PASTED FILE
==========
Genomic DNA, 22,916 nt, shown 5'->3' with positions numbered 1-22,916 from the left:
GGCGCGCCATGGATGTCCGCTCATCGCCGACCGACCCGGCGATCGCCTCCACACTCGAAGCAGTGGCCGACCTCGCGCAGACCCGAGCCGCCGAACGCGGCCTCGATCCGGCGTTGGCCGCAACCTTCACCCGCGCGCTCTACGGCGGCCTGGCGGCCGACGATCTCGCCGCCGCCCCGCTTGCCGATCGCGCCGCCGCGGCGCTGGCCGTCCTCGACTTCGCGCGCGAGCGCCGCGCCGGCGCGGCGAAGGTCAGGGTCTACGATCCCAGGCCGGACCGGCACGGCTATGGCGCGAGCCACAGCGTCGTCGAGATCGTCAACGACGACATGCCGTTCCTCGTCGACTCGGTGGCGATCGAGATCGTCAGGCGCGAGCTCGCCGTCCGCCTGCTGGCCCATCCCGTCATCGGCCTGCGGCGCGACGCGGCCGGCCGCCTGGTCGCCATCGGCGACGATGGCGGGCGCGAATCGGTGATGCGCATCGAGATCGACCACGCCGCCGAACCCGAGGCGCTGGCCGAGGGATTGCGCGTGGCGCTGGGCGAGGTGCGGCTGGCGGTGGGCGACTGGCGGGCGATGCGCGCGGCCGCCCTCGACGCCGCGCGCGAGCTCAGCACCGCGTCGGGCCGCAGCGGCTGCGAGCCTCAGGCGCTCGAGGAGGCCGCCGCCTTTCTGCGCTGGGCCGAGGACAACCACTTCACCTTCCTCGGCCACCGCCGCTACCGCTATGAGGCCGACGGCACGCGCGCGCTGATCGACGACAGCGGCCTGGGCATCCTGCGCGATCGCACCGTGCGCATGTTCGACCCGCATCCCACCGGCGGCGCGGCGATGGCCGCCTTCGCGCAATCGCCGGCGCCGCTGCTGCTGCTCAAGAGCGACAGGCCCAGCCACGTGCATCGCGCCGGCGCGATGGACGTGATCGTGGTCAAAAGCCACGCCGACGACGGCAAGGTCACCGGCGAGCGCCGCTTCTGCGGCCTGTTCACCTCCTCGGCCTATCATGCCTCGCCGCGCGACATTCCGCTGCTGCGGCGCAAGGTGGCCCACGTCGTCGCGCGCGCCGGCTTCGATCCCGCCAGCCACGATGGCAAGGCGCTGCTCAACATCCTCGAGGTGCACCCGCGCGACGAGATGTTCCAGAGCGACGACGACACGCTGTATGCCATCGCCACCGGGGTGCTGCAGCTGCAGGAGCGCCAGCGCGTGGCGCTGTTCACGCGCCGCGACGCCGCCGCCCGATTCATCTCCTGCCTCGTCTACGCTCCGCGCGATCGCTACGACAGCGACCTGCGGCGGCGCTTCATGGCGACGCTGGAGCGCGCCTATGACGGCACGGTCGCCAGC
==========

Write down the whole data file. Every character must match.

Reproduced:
Genomic DNA, 22,916 nt, shown 5'->3' with positions numbered 1-22,916 from the left:
GGCGCGCCATGGATGTCCGCTCATCGCCGACCGACCCGGCGATCGCCTCCACACTCGAAGCAGTGGCCGACCTCGCGCAGACCCGAGCCGCCGAACGCGGCCTCGATCCGGCGTTGGCCGCAACCTTCACCCGCGCGCTCTACGGCGGCCTGGCGGCCGACGATCTCGCCGCCGCCCCGCTTGCCGATCGCGCCGCCGCGGCGCTGGCCGTCCTCGACTTCGCGCGCGAGCGCCGCGCCGGCGCGGCGAAGGTCAGGGTCTACGATCCCAGGCCGGACCGGCACGGCTATGGCGCGAGCCACAGCGTCGTCGAGATCGTCAACGACGACATGCCGTTCCTCGTCGACTCGGTGGCGATCGAGATCGTCAGGCGCGAGCTCGCCGTCCGCCTGCTGGCCCATCCCGTCATCGGCCTGCGGCGCGACGCGGCCGGCCGCCTGGTCGCCATCGGCGACGATGGCGGGCGCGAATCGGTGATGCGCATCGAGATCGACCACGCCGCCGAACCCGAGGCGCTGGCCGAGGGATTGCGCGTGGCGCTGGGCGAGGTGCGGCTGGCGGTGGGCGACTGGCGGGCGATGCGCGCGGCCGCCCTCGACGCCGCGCGCGAGCTCAGCACCGCGTCGGGCCGCAGCGGCTGCGAGCCTCAGGCGCTCGAGGAGGCCGCCGCCTTTCTGCGCTGGGCCGAGGACAACCACTTCACCTTCCTCGGCCACCGCCGCTACCGCTATGAGGCCGACGGCACGCGCGCGCTGATCGACGACAGCGGCCTGGGCATCCTGCGCGATCGCACCGTGCGCATGTTCGACCCGCATCCCACCGGCGGCGCGGCGATGGCCGCCTTCGCGCAATCGCCGGCGCCGCTGCTGCTGCTCAAGAGCGACAGGCCCAGCCACGTGCATCGCGCCGGCGCGATGGACGTGATCGTGGTCAAAAGCCACGCCGACGACGGCAAGGTCACCGGCGAGCGCCGCTTCTGCGGCCTGTTCACCTCCTCGGCCTATCATGCCTCGCCGCGCGACATTCCGCTGCTGCGGCGCAAGGTGGCCCACGTCGTCGCGCGCGCCGGCTTCGATCCCGCCAGCCACGATGGCAAGGCGCTGCTCAACATCCTCGAGGTGCACCCGCGCGACGAGATGTTCCAGAGCGACGACGACACGCTGTATGCCATCGCCACCGGGGTGCTGCAGCTGCAGGAGCGCCAGCGCGTGGCGCTGTTCACGCGCCGCGACGCCGCCGCCCGATTCATCTCCTGCCTCGTCTACGCTCCGCGCGATCGCTACGACAGCGACCTGCGGCGGCGCTTCATGGCGACGCTGGAGCGCGCCTATGACGGCACGGTCGCCAGC